Entrepreneurs · Interview

SHOPPING MADE EASY

If you are anything like me, you love to send gifts to friends and family all year round but sometimes, distance can be a problem. You may have relatives overseas and don’t have a way to get through to them at that time or there is this beautiful item you have seen online but they won’t ship it to Nigeria.

Well, there is a solution to such a problem – a personal shopping /online order website, Ayeka’s Shopology (AS). They help to source and deliver everything from sports equipment to skincare products; cakes, flowers and a variety of wedding accessories and gifts. A unique touch is their Gift Hamper Ideas, which cater to 4 different budgets (Aje Paco, Jara, Big Don and Oga Pata Pata).

Ayeka’s Shopology is committed to providing greater access to goods and services to all Nigerians, regardless of where they live or what payments instruments they have. In addition, they want to boost the local economy by enabling local businesses to tap into a larger overseas market.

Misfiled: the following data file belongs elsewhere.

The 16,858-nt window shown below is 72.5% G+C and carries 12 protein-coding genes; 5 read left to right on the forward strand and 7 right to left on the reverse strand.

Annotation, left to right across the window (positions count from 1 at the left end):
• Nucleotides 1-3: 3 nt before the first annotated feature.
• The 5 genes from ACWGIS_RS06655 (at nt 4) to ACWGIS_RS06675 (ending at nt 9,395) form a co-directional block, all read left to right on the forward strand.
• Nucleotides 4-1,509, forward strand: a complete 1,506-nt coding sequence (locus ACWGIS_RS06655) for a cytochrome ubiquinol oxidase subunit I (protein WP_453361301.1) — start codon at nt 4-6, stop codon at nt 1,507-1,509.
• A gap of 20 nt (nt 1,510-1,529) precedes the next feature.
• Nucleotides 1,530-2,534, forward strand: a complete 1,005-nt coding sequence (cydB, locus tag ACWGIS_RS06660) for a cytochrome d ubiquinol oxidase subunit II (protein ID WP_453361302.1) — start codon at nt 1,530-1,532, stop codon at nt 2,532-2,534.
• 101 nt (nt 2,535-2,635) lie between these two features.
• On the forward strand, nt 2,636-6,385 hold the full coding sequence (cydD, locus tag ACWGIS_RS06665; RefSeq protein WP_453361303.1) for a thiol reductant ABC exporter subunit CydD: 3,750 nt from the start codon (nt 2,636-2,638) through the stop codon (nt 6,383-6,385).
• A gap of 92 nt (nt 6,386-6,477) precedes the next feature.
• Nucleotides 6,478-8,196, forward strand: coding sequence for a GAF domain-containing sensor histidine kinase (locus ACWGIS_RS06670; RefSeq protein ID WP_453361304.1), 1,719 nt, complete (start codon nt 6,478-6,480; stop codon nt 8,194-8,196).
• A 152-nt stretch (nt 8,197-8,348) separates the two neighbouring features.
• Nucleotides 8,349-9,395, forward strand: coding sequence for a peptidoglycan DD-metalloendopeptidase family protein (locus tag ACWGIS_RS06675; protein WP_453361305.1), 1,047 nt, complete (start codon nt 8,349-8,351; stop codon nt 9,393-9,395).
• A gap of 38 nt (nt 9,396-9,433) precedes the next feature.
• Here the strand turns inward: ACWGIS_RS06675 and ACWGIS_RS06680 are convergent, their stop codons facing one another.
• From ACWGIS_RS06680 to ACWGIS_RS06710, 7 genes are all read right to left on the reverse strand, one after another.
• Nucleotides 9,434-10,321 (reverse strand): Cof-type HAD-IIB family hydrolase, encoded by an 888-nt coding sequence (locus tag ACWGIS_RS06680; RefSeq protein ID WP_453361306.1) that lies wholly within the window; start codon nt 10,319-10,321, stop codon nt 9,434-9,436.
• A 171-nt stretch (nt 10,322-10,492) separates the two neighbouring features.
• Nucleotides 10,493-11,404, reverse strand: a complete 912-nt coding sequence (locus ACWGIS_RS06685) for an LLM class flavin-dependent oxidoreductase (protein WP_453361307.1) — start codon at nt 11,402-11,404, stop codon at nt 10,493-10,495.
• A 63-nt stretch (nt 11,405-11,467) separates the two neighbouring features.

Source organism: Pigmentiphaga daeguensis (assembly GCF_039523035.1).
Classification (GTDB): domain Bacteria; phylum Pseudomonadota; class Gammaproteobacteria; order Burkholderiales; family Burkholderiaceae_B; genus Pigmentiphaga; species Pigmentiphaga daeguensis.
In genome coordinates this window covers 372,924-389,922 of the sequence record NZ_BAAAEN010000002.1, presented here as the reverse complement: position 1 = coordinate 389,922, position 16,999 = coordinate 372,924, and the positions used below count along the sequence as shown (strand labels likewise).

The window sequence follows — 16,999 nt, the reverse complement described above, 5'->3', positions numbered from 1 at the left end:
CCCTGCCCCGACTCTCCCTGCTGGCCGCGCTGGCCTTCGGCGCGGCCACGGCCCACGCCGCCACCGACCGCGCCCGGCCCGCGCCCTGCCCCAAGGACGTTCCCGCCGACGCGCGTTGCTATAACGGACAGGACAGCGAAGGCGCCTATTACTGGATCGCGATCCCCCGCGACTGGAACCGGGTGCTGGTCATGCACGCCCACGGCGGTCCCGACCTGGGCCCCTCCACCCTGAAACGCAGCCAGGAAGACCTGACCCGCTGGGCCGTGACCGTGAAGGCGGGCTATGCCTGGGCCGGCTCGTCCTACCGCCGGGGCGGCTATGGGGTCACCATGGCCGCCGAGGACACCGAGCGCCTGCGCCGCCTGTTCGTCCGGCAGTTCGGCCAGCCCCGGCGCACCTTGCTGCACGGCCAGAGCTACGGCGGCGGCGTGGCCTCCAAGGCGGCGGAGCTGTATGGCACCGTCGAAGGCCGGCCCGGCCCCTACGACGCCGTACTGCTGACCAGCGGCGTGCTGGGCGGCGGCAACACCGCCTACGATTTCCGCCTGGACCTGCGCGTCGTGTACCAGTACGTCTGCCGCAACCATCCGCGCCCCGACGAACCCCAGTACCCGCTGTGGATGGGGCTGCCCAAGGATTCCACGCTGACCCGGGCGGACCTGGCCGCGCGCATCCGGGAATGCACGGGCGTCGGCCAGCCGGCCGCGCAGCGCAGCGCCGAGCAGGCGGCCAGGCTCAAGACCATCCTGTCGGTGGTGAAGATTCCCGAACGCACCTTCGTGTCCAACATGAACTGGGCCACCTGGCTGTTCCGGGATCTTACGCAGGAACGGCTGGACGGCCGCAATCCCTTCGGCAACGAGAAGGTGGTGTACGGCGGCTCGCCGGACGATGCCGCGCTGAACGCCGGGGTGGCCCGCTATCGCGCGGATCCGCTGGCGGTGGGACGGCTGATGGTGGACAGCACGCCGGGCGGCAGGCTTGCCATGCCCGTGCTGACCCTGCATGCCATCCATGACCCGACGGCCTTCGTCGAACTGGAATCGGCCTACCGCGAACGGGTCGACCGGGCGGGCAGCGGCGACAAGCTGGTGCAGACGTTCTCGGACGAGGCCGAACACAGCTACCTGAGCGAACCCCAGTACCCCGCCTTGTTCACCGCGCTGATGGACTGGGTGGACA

I caught up with the Managing Director of AS, Omoneka Musa Oyier to find out more about how it works and the appeal of the Internet to many young entrepreneurs.

Omoneka Musa Oyier, MD Ayeka's Shopology

Who is Omoneka Musa Oyier?

In two words, Consummate Professional.

What is the story behind Ayeka’s Shopology? How did you create and develop it?

When my [younger] brother was still a baby, he couldn’t pronounce my name so he started calling me Ayeka and soon everyone picked it up.  The “-logy” suffix in Shopology refers to a theory or way of thinking so basically, it’s my theory of online shopping.

The premise behind Ayeka’s Shopology (AS) is that online shopping should be a seamless experience for Nigerian shoppers.  In addition, I wanted to make it possible for local, Nigeria-based businesses to participate.  Therefore, our core product “Order-It!” allows Nigerians anywhere in the world to actually buy goods and services from local businesses, thereby benefitting the local economy.

Of all the business ventures you could have pursued, why a personal shopping/online-order website?